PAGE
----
The five major findings were not that surprising:
- Of 10.9 million runners included in the registry, only 59 suffered cardiac arrest. That translates into a miniscule 0.5 per 100,000-runner incidence. Pretty small risk here.
- Of the 59 cardiac arrests, 42 people (71%) died. Though this sounds bad, the 29% survival rate is significantly higher than established rates of out-of-hospital cardiac arrest.
- Cardiac arrest occurred seven-times more frequently in men. And more events occurred in the latter half of the event.
- Medical records were available in only 31 of 59 cases. The causes of cardiac arrest followed well-established patterns: over age 35, there were significant coronary blockages present, and for those under 35, the most common abnormality was thickening of heart muscle (hypertrophic cardiomyopathy).
- Most bothersome were 4 unusual causes of death: In 2, low sodium levels were cited, in 1, hyperthermia, and 1 womanâ€™s death was presumed related to an anorexic BMI of 14. One thesis here would be that these poor souls ran themselves to death.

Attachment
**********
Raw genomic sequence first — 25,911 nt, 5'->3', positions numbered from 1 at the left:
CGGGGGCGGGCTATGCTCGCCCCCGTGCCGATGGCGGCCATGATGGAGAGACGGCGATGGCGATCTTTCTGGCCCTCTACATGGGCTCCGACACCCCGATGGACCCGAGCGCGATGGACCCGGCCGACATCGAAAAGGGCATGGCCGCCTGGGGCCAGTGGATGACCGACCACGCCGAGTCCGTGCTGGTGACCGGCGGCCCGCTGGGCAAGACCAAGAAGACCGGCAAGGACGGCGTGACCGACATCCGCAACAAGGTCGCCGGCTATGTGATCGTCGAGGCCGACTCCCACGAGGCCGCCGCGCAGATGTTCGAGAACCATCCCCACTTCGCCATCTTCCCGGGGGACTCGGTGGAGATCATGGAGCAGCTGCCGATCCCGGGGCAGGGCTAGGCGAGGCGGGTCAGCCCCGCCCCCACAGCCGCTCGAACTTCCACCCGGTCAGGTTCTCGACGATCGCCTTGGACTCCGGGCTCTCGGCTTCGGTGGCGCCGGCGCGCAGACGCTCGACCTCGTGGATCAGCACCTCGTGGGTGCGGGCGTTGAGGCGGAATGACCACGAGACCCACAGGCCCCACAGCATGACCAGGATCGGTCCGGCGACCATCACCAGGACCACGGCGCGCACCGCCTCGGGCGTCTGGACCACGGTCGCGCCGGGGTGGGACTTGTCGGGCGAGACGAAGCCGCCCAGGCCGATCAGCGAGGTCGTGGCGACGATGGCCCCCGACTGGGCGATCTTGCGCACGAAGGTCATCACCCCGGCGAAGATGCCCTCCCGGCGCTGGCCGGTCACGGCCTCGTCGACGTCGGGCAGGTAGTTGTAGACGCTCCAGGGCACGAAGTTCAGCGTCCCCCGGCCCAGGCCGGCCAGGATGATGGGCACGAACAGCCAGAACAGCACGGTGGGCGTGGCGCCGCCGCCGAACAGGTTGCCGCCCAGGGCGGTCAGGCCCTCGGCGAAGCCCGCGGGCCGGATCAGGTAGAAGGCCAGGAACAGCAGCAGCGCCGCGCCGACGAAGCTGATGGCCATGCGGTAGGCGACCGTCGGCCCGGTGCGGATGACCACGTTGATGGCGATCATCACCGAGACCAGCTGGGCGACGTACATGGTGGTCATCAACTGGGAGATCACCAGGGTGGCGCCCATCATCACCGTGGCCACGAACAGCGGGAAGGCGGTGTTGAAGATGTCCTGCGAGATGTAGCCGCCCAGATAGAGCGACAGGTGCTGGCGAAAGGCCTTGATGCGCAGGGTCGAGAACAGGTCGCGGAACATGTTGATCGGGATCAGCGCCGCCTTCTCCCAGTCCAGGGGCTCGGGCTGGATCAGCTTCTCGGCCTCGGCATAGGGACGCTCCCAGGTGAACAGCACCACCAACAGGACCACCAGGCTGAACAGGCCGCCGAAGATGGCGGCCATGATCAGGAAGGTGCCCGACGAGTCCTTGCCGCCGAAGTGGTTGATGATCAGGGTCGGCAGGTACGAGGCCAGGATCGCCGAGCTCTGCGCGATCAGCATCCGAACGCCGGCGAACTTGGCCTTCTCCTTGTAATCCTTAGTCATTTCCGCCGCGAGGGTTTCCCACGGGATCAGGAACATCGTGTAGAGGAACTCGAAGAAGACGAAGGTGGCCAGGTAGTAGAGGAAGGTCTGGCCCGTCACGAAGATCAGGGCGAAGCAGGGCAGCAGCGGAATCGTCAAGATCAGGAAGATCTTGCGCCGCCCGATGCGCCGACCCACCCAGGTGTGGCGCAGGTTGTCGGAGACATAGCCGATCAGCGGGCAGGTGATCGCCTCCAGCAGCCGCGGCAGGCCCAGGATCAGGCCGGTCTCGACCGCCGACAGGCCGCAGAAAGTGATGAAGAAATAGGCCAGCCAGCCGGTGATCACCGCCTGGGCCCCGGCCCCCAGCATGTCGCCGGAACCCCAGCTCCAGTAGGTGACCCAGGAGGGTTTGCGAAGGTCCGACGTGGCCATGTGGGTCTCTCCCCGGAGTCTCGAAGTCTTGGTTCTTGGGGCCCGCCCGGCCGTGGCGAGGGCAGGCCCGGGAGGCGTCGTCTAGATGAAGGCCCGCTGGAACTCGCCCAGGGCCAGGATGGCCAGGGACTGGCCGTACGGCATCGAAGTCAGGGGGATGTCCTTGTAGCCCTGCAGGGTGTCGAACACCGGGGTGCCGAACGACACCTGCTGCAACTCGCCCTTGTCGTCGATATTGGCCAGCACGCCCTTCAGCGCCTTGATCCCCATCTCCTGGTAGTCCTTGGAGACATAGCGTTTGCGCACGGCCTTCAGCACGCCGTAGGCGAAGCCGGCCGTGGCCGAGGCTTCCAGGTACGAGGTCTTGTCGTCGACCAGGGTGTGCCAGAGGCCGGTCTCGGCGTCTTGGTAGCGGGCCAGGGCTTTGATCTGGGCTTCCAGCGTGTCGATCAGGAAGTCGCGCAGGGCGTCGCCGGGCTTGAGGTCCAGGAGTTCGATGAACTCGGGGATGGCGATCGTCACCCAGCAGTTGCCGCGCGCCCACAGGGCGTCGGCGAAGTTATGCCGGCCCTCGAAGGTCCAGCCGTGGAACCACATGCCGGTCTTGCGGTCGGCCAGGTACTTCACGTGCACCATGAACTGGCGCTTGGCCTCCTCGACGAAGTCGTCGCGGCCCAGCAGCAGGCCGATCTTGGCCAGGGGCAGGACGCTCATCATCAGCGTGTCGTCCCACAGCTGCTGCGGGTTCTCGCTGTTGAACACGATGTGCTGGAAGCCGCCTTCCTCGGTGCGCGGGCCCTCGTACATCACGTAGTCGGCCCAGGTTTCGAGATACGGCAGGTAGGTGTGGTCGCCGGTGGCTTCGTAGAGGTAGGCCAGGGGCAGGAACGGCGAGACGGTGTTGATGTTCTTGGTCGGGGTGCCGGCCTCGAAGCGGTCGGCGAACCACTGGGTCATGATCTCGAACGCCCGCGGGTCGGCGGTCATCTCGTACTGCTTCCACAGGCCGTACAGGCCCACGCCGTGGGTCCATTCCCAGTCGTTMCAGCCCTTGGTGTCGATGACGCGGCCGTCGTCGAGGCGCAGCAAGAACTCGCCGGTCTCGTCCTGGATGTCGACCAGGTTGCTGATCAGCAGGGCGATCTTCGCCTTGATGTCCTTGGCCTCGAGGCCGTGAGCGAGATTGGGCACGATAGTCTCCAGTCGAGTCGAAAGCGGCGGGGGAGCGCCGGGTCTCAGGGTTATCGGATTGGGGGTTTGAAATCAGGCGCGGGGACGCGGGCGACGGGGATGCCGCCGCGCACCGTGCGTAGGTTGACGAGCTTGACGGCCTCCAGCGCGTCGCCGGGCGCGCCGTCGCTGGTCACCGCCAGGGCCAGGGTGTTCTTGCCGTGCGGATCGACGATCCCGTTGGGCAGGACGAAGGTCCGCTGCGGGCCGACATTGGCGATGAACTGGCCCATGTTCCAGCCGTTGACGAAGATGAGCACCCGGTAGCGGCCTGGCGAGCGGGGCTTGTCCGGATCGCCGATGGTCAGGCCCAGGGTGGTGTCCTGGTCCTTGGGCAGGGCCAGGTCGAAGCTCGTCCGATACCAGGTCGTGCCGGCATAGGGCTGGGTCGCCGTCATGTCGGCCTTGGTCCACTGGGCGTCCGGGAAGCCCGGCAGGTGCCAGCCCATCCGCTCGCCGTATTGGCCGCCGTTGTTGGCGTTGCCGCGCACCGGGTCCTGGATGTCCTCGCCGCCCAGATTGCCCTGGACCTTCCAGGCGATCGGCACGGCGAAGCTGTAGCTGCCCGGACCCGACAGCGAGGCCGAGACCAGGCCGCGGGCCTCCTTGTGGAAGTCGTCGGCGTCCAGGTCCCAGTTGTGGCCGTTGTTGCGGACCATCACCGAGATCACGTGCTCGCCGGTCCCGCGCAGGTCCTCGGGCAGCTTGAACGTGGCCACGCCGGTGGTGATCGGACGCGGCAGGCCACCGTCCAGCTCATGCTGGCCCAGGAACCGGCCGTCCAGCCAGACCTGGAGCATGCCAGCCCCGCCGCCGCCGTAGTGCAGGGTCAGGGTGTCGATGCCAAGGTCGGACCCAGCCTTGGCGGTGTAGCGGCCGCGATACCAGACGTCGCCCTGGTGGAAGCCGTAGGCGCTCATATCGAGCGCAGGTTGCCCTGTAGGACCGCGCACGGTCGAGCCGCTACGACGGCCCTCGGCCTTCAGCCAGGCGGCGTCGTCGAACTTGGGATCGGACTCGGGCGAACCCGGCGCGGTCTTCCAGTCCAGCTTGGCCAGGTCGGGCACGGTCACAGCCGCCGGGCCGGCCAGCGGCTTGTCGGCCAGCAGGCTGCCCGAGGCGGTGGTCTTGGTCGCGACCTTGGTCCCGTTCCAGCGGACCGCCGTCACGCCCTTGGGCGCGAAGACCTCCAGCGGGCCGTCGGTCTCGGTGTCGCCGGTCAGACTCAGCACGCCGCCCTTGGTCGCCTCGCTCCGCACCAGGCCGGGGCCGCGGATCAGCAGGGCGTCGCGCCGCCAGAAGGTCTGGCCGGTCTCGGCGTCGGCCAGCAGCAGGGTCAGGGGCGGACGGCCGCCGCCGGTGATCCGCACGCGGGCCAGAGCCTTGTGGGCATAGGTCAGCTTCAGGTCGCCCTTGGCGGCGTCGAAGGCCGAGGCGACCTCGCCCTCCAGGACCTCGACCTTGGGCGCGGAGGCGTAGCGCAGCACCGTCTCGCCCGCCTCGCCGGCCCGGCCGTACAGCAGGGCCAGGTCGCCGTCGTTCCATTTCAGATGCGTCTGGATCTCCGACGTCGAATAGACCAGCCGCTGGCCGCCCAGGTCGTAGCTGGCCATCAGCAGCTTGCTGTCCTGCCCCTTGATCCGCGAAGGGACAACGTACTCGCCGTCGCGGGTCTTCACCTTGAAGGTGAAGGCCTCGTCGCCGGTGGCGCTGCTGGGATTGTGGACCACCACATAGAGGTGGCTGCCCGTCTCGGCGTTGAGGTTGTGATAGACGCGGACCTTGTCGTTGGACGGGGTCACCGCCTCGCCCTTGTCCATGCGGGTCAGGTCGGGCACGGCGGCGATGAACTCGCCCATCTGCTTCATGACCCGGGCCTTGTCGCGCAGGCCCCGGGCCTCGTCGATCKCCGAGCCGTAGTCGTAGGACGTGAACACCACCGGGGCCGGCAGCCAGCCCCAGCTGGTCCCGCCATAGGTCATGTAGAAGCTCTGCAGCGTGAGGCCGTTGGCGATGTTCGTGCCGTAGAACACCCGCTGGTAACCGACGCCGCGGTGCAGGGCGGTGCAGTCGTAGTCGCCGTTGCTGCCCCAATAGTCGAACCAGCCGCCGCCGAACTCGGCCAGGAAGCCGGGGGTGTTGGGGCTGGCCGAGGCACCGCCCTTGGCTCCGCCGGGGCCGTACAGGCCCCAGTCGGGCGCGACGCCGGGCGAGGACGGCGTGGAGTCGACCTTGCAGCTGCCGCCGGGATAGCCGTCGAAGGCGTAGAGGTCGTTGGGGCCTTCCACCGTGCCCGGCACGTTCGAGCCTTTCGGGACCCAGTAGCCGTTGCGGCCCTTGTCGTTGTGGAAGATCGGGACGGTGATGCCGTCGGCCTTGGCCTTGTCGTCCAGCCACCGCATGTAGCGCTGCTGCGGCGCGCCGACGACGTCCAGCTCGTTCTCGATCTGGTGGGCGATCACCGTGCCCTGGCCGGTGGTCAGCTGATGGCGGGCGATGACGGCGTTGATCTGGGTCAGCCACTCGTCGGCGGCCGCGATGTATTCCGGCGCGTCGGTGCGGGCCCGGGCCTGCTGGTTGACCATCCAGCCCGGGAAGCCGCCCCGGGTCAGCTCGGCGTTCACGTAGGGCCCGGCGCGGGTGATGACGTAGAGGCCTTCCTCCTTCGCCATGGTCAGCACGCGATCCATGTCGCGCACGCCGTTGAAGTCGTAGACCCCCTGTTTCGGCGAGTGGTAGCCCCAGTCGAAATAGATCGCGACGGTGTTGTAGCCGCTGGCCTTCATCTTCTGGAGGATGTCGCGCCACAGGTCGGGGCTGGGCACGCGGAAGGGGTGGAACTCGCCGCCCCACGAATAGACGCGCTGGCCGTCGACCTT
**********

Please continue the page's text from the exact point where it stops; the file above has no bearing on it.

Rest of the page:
The researchers concluded that long-distance running is associated with a low overall risk of cardiac arrest. To highlight the safety of marathon running they smartly made the point that it was twice as safe as college athletics, triathlon and more than ten-times less risky than middle-aged people in the 1970s who started a jogging program. They also emphasized the importance of early CPR–an important finding.
The problem with the study came with its spin:
Like any study published in the NEJM, this one generated a great deal of press, some of which was misleading. For instance, the usually reliable NPR Shots blog began their coverage with this over-reaching sentence
â€œRunning long-distance races isn’t going to hurt your heart any more than other vigorous sports,” researchers say. Just make sure you’re fit enough to attempt the feat in the first place.
Senior researcher, Dr Aaron Baggish provocatively said to theHeart.org, â€œone of the big take-homes is that marathon running is safe and appears to be very well tolerated.”
My take is different:
As the researchers acknowledge, the study had flaws. They admit that the registry may have not captured all the events. For instance, just Googling around for a few minutes turned up 4 sudden deaths in the Detroit Marathon alone. Hmm.